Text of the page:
Swedish Steel

One of the companies that helped to establish the legendary reputation of Swedish steel was Sandvik Jernwerks in Sandviken.
Images now at Stahlseite.
The plant was established in 1862 by the Swedish steel pioneer Göran Fredrik Göransson.
It was named Högbo Stal & Jernwerks.
Göransson was one of the first to purchase the British Bessemer patent and built a blast furnace and a Bessemer plant in Sandvik in 1863 already.
In 1868 the company was renamed and now called Sandvikens Jernwerks AB.
Rolling mills and forges were added in the following years.
In 1898 an open hearth shop was commissioned.
In 1908 four blast furnaces and six open hearth furnaces were in use.
Steel for rock drills became a major product.
The first electric arc furnace was installed in 1928.
The old Bessemer converters were shut down in 1947.
A new blooming mill was built in 1954 and a large electric arc furnace was taken into operation in 1959. The blast furnace department closed in 1960.
Today Sandvik Materials Technology is a subsidiary of the Sandvik group and produces high alloyed and stainless steel ingots, bars, strip and tubes.

Société Carolorégienne de Laminage

Hot Strip Mill Aperam
CARLAM (Société Carolorégienne de Laminage), the wide hot strip rolling mill in Chatelet, Belgium was built in 1976 on the banks of the Sambre river by the Hainaut-Sambre steel company.
It became the third wide hot strip mill in Belgium (besides Espérance-Longdoz’ Chertal site and Sidmar in Ghent).

The mill was supplied with slabs from Hainaut’s BOF shop (built in 1971) in nearby Montignies.
In 1980 Hainaut-Sambre merged with the Thy-Marcinelle steel company located in another suburb of Charleroi to become the largest steel producer in the Sambre valley.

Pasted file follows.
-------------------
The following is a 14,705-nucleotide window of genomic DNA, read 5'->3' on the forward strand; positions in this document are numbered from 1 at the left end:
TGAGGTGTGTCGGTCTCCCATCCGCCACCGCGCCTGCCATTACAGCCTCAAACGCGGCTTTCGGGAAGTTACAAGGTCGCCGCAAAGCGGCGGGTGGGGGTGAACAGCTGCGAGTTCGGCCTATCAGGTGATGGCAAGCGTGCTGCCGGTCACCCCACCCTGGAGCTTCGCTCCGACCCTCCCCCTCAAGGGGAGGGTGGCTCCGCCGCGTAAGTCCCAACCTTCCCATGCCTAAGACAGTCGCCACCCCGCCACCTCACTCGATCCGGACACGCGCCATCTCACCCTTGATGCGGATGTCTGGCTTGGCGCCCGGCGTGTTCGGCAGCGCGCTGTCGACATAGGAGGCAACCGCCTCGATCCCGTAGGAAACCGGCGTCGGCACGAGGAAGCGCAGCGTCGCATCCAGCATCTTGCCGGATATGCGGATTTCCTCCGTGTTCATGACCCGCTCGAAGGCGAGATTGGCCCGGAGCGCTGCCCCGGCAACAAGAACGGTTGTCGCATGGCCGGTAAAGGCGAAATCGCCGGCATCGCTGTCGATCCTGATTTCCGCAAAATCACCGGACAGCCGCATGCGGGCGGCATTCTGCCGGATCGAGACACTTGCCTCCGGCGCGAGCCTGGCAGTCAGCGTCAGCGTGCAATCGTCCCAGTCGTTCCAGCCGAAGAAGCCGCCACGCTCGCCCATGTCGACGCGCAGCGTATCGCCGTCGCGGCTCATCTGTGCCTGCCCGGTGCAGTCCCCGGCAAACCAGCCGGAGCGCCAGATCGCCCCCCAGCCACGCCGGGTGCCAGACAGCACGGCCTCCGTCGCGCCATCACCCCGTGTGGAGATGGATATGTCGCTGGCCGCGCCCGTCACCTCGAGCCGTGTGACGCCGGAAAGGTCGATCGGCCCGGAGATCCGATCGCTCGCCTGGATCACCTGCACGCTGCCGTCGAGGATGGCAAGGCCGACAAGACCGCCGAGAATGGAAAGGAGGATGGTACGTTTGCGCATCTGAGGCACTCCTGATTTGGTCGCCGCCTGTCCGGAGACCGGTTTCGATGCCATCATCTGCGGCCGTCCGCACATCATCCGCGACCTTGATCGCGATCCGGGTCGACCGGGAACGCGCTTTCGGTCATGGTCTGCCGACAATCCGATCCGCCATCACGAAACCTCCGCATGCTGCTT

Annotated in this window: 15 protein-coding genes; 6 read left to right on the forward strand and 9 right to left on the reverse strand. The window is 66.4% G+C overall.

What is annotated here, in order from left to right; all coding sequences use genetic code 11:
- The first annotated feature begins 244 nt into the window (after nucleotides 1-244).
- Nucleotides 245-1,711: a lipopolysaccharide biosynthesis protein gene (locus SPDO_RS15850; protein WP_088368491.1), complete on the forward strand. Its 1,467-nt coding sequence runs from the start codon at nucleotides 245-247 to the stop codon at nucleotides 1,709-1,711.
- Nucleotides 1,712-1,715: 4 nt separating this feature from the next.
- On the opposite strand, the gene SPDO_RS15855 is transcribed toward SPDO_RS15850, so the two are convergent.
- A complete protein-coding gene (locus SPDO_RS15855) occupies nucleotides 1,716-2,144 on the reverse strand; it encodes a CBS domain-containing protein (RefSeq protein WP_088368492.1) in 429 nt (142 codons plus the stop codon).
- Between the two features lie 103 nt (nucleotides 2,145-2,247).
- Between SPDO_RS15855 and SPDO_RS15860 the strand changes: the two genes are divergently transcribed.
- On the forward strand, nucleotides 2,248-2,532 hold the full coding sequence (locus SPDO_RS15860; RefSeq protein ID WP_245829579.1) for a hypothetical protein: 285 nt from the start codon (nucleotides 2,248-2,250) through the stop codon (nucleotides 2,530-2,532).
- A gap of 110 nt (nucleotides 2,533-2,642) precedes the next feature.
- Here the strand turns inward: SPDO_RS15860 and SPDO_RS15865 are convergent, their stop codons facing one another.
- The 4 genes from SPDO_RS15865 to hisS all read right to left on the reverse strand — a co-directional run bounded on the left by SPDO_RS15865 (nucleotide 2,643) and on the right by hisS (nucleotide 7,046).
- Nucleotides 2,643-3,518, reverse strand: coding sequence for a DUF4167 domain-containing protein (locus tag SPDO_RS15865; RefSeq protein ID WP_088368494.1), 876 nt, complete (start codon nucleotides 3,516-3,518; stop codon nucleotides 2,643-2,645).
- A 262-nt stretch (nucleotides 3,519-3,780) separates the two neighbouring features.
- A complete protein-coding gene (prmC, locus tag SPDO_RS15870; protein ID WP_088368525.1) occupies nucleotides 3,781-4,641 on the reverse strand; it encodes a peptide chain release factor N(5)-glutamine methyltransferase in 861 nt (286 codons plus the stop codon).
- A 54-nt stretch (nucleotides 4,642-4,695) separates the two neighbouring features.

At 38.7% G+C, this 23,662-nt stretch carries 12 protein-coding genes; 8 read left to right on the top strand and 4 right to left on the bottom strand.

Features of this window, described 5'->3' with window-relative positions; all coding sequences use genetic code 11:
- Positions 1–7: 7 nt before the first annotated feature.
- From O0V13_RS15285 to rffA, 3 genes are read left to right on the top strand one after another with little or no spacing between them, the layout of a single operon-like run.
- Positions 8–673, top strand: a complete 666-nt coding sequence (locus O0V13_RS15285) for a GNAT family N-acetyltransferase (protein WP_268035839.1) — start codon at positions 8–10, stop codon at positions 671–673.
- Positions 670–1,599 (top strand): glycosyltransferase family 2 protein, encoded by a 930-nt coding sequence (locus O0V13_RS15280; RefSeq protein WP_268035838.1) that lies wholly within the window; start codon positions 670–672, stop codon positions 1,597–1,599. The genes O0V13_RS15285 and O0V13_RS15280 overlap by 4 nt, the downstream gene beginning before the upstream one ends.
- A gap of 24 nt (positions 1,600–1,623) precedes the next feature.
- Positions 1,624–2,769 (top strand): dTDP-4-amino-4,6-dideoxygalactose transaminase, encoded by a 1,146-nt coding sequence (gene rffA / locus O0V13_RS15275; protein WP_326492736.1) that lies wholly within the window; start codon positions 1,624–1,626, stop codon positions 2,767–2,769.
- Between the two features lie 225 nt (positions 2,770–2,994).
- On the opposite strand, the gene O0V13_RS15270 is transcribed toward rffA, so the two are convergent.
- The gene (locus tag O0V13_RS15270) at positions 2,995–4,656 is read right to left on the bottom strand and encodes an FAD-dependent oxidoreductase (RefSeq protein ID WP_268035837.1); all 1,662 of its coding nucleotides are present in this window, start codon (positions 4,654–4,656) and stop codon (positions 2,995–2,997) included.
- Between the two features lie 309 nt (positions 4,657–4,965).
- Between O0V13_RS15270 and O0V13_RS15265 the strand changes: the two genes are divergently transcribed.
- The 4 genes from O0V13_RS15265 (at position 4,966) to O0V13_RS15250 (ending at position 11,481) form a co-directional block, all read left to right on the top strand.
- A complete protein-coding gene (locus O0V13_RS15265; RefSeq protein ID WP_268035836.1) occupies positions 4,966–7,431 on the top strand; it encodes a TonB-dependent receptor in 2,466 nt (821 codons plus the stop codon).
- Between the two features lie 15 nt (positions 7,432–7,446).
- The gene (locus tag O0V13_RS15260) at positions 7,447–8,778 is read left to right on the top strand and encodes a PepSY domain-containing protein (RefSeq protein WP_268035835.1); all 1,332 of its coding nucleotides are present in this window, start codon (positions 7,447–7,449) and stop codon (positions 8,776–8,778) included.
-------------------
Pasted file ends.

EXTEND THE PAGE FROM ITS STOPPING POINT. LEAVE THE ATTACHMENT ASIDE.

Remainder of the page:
Only one year later Hainaut-Sambre joined the Cockerill company from Liege, Belgium to form Cockerill-Sambre.
In 1982 a second walking beam furnace and a sixth finishing stand was installed at Carlam.
The blast furnaces and the BOF steel making in Montignies were closed in 1985. Slabs were provided by Cockerill Sambe’s OBM steel plant in Marcinelle (built in 1976) from now on.
A seventh finishing stand was commissioned at Carlam in 1989.
Cockerill-Sambre became part of Arcelor in 2002.
After the integrated steel production at Marcinelle was sold to the DUFERCO steel group in 2004 (now called CARSID) a new stainless steel melt shop was built in 2004 in Chatelet next to the Carlam rolling mill.
Carlam was renamed Carinox and became part of Arcelor’s stainless steel branch Ugine & ALZ.
The stainless branch of ArcelorMittal (who merged in 2007) was spinned off under the new name Aperam in 2010.
The newly installed 160 tons electric arc furnace is one of the largest in Europe. It supplies raw steel to a 180 ton AOD converter for the transformation to stainless steel.
The steel is then casted into slabs weighing 30 tons each.
The wide hot strip mill processes slabs both from Chatelet and the second Aperam melt shop in Genk, Belgium.
More images at Stahlseite.